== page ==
ACR Expresses Concern Over HHS 2019 Benefit and Payment Parameters Final Rule

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The 2019 Benefit and Payment Parameters final rule could create barriers to care for patients with complex rheumatologic conditions.
The 2019 Benefit and Payment Parameters final rule could create barriers to care for patients with complex rheumatologic conditions.

The American College of Rheumatology (ACR) has expressed concern over the 2019 Benefit and Payment Parameters final rule allowing states to select their Essential Health Benefits benchmark plans on federal health exchanges. The agency notes that the final rule could limit access to care for patients with complex rheumatologic conditions.

The ACR has previously warned the US Centers for Medicare and Medicaid Services (CMS) that allowing states to select their own Essential Health Benefits benchmark could encourage them to seek cheaper, less comprehensive coverage that could create barriers to care, and could limit access to biologic therapies.

“While we are pleased to see that the [CMS] is using this rule to reduce regulatory burdens and promote drug price transparency, we are disappointed that the agency did not heed the advice of the ACR and other health groups regarding Essential Health Benefits coverage,” stated David Daikh, MD, PhD, current president of the ACR. “It is absolutely critical that people living with rheumatic diseases are able to access insurance coverage on the federal exchanges without having to worry about whether the treatments they need to manage their conditions will be covered.”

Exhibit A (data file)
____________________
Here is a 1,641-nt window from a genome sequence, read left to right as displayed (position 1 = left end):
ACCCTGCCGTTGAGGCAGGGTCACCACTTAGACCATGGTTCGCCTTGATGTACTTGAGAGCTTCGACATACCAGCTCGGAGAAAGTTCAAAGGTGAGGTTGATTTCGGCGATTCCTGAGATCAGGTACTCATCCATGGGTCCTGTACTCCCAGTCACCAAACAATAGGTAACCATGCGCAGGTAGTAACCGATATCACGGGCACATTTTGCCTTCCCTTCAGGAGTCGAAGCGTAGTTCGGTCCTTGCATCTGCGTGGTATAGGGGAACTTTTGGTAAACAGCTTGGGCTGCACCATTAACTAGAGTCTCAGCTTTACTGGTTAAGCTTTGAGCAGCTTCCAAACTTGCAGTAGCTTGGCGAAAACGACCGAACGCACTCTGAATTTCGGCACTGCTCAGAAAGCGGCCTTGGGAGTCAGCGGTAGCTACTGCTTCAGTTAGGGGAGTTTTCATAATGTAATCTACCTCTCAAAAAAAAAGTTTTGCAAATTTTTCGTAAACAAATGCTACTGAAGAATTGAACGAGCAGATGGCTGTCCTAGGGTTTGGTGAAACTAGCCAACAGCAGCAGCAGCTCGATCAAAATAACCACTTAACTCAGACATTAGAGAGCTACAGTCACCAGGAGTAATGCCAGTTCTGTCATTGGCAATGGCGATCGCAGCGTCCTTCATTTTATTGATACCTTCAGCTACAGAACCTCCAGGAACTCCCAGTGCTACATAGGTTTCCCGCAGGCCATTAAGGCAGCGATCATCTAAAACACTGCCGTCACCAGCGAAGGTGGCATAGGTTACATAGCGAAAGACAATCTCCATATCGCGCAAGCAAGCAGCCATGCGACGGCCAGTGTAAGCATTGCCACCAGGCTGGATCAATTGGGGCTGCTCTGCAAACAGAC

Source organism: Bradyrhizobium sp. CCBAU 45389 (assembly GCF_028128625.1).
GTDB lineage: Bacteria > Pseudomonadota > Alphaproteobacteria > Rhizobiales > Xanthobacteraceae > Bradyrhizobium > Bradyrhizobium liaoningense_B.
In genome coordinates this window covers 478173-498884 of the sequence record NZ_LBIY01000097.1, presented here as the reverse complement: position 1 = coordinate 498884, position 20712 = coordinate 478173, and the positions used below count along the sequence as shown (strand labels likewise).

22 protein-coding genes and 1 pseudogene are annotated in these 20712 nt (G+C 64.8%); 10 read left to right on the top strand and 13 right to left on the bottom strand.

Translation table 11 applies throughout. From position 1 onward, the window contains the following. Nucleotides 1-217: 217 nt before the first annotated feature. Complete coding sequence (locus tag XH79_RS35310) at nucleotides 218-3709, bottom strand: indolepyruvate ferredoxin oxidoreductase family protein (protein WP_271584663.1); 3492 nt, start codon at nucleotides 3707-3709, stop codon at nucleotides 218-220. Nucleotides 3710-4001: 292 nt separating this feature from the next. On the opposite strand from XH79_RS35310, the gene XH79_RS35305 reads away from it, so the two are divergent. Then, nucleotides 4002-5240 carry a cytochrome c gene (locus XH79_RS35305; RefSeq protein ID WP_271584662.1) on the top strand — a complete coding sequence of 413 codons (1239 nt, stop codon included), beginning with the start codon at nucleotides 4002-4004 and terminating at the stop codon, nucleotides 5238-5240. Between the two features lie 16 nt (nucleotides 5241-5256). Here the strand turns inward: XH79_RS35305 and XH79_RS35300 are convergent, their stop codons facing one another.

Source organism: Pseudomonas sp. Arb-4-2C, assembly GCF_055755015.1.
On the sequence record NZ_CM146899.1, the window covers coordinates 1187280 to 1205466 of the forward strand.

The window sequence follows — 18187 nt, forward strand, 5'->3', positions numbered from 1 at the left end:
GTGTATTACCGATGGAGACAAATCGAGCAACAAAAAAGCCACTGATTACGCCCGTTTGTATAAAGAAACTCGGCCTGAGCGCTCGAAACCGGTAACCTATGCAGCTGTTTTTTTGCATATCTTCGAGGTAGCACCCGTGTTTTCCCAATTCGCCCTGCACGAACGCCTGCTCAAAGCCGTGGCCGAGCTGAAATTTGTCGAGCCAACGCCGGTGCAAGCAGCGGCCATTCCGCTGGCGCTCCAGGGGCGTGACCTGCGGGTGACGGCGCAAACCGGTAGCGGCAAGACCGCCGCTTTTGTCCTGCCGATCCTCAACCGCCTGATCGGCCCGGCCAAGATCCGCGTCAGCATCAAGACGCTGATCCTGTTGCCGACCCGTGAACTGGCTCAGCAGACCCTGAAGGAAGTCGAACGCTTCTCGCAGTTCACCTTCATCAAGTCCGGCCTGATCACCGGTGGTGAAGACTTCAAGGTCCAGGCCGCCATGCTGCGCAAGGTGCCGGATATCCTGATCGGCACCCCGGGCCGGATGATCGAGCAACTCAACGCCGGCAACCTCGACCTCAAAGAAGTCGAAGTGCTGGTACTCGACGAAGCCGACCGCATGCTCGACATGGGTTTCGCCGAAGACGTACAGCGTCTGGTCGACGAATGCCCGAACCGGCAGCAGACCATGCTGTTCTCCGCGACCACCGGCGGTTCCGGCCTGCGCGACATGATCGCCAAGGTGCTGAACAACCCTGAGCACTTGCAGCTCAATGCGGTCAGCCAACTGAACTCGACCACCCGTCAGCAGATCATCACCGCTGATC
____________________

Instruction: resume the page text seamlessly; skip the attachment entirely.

Although the CMS agreed to include an amendment in the final rule clarifying an appropriate balance of coverage, the ACR notes that allowing states to pick their own Essential Health Benefits will put patients with complex conditions at risk, particularly if states allow plans to cover only one drug per class.

However, the ACR supports CMS's decision not to move forward with a proposal to designate Children's Health Insurance Program (CHIP) buy-in programs providing identical coverage to state Title XXI CHIP programs as “minimum essential coverage” without undergoing an application process. The ACR noted that this proposal would leave children with rheumatic diseases with no guarantee that coverage under these programs would be the same.

“We remain committed to ensuring that all rheumatic disease patients are able to access high quality, affordable care and will continue to serve as a resource for CMS as it works to extend coverage, reduce barriers, and expand patient choice,” Dr Daikh concluded.

Reference

ACR Responds to HHS Benefit and Payment Parameters Final Rule [press release]. Atlanta, Georgia: American College of Rheumatology. https://www.rheumatology.org/About-Us/Newsroom/Press-Releases/ID/884/ACR-Responds-to-HHS-Benefit-and-Payment-Parameters-Final-Rule. Published April 12, 2018. Accessed April 12, 2018.

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